City Council debates signage and roof repairs
2 months, 1 week ago by Bob Gough
The Quincy City Council spent most of Monday night’s meeting trying to make accommodations for two franchised restaurants: One that has opened and one that is expected to open later this year.
Alderman approved overruling a decision by the Zoning Board of Appeals for a 7 foot by 13.5 foot sign for four businesses on East Broadway, including the recently-opened Texas Roadhouse.
The sign would be for Texas Roadhouse and three other businesses: Bed Bath and Beyond, Gamemasters and Sit Tight.
City Planner Chuck Bevelheimer the property had been issued multiple variances, but the Council approved this latest one.
As the City Council was in the process of expediting the four way stop for a new franchise restaurant to go into the former Johnny Bang Bang’s location, Quincy Police Chief Rob Copley had concerns with how the ordinance was drafted, saying he would make the determination when the signs go up.
“That’s not my call,” Copley said. “The issue’s not traffic issues, but political issues.”
Alderman Mike Farha (R-4th Ward) seemed to reflect the mood of the Council, by being confused on what Copley meant by “political issues.”
“The business was demanding the stop sign before they came to town,” he said. “That’s not a traffic issue. That’s a political issue.”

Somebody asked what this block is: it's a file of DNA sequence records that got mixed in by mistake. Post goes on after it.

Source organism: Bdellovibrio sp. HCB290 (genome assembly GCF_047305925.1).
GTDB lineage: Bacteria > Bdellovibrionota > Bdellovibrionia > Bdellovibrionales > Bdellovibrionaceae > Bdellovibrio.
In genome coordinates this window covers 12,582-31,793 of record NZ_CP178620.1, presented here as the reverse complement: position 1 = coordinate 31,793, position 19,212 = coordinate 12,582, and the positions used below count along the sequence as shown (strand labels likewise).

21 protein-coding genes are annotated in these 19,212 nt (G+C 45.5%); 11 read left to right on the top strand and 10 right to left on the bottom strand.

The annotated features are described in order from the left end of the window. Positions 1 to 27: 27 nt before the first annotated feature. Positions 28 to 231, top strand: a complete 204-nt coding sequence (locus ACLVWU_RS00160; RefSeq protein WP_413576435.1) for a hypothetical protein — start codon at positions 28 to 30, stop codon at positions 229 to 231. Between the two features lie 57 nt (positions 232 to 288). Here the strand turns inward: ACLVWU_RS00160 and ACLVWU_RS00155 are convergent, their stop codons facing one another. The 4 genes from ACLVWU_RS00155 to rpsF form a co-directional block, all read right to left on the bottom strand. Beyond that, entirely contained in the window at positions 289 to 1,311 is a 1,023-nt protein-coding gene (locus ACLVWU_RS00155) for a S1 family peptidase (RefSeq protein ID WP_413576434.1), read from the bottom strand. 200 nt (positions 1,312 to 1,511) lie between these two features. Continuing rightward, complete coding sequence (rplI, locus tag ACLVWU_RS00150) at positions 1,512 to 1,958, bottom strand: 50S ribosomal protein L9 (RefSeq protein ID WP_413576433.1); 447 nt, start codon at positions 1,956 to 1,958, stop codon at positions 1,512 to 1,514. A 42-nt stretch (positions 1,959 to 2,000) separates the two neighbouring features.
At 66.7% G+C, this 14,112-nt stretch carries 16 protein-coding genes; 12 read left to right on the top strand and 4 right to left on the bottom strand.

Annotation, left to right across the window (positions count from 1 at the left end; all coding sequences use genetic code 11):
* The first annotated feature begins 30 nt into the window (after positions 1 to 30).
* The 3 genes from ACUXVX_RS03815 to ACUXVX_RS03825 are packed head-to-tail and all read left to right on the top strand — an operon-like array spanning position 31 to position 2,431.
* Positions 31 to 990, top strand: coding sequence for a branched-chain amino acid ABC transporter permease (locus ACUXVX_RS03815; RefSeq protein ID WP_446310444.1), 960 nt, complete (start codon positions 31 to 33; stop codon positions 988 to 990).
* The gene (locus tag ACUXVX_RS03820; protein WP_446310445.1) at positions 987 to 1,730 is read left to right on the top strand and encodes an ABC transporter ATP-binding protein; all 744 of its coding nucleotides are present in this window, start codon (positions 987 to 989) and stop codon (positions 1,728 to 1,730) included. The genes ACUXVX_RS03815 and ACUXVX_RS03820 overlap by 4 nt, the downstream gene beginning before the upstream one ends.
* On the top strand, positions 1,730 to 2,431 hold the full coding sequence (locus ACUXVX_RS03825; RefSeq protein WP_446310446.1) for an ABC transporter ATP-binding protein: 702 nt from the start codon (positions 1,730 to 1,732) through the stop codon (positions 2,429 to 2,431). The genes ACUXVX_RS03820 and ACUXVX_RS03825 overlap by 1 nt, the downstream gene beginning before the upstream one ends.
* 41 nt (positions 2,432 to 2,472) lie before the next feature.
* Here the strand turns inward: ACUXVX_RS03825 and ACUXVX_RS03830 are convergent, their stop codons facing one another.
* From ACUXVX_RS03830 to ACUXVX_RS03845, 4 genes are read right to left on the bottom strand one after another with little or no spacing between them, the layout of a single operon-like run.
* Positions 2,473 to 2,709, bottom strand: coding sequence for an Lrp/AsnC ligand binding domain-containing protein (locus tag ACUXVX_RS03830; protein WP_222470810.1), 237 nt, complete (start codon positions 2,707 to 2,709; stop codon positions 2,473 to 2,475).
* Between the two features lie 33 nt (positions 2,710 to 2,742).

Alderman Jack Holtschlag (D-7th Ward) said it was an economic development issue and asked to amend the motion to ensure the four-way stop was in place 45 days before the new restaurant comes in. Developers have said they are complying with a non-disclosure agreement as they negotiate to bring a franchise to the riverfront.
The motion was given first reading Monday night.
And by an 8-6 vote, Aldermen approved a resolution lien against the owner of a duplex on the city’s west side in order to repair its roof.
Bevelheimer said the City had received a nuisance complaint against 636 and 638 Elm last November as the building’s roof has two holes. One half of the duplex is occupied.
Bevelheimer said the City would use $6,338 to make the repairs and the city would get reimbursed when the property sold. He said the City had used this rehab program starting in the 1980’s. Bevelheimer said the property didn’t qualify for any other type of assistance that would cover the repairs.
Aldermen Steve Duesterhaus, D-2nd Ward, Dave Bauer, D-2nd Ward, Kyle Moore, R-3rd Ward, Paul Havermale, R-3rd Ward, Jennifer Lepper, R-5th, Jim Musolino, R-6th Ward, Dan Brink, R-6th Ward, and Holtschlag voted for the plan while Aldermen Virgil Goehl, D-1st Ward, LeXze Mann, R-1st Ward, Mike Farha, R-4th Ward, Tony Sassen, R-4th Ward, Mike Rein, R-5th Ward, and Terri Heinecke, R-7th Ward opposed it.